The latest Consumer Price Index (CPI) numbers were released for December 2017. The CPI was up 0.1% last month. The year-over-year now stands at 2.1%.
The median CPI, which is generally more stable, went up 0.3%. Year-over-year, the median CPI is up to 2.4%.
Since the median CPI tends to be more steady, it is somewhat significant that this number has been trending up. It indicates that this boom we have may have more legs.
To be sure, the boom we have right now is mainly in assets. It is holders of stocks and real estate who are benefitting the most. The stated unemployment rate is relatively low, but that does not reflect the struggles of the middle class with stagnant wages and rising healthcare costs.
There is a misconception that price deflation is bad because it is associated with depression. Therefore, it is held that some inflation is good, as long as it isn’t too high.
But the only reason that price deflation is bad is because it is in context with our world of central banking and the bubbles and busts that ensue. If there were no central bank, or if the money supply stayed relatively stable over time, then price deflation would be beneficial and not associated with economic downturns.
While the Fed is not currently inflating the money supply, it did so heavily from 2008 to 2014. And just the existence of the Fed places an implicit guarantee on the bond market and helps to keep interest rates lower than they otherwise would be.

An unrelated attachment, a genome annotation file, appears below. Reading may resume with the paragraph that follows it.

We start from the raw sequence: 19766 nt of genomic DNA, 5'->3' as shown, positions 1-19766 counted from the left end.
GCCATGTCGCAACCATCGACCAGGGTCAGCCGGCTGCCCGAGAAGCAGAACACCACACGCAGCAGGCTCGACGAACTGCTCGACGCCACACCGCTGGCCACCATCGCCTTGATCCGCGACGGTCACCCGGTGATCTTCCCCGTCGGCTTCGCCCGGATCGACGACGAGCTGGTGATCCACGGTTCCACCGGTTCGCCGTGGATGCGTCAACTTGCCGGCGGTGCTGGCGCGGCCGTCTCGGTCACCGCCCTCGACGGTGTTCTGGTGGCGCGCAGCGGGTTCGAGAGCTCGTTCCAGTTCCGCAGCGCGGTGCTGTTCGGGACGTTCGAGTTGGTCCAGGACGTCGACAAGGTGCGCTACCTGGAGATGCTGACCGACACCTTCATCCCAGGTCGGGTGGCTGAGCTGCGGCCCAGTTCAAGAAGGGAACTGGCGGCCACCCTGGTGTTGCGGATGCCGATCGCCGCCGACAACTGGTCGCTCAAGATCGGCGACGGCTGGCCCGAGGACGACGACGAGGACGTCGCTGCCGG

When we see an uptick in price inflation in our current world, it can signal a boom period, at least up to a certain point. The problem is that much of this boom is artificial and unsustainable. If prices are rising because people are spending more money based on increased debt, then what seems like a boom is really just an unsustainable situation that will end with some pain.
If a family has $50,000 saved and decides to go on a lavish two-week vacation to spend all of the money, then that two-week period is going to seem like a boom time as long as they don’t think of the consequences of what is to come after the vacation is over. When the family comes back from vacation with no savings, reality is going to hit a lot harder as compared to if they had only taken a $5,000 vacation.
The point here is that an uptick in price inflation is not the sign of a prosperous economy. It is the sign of malinvestment. And the longer the unsustainable boom goes on, the harder things are going to fall.
The stock market can keep hitting all-time highs. It may do so for a while longer. But when the crash finally comes, it is going to be devastating, especially to those who are heavily invested in the boom times continuing.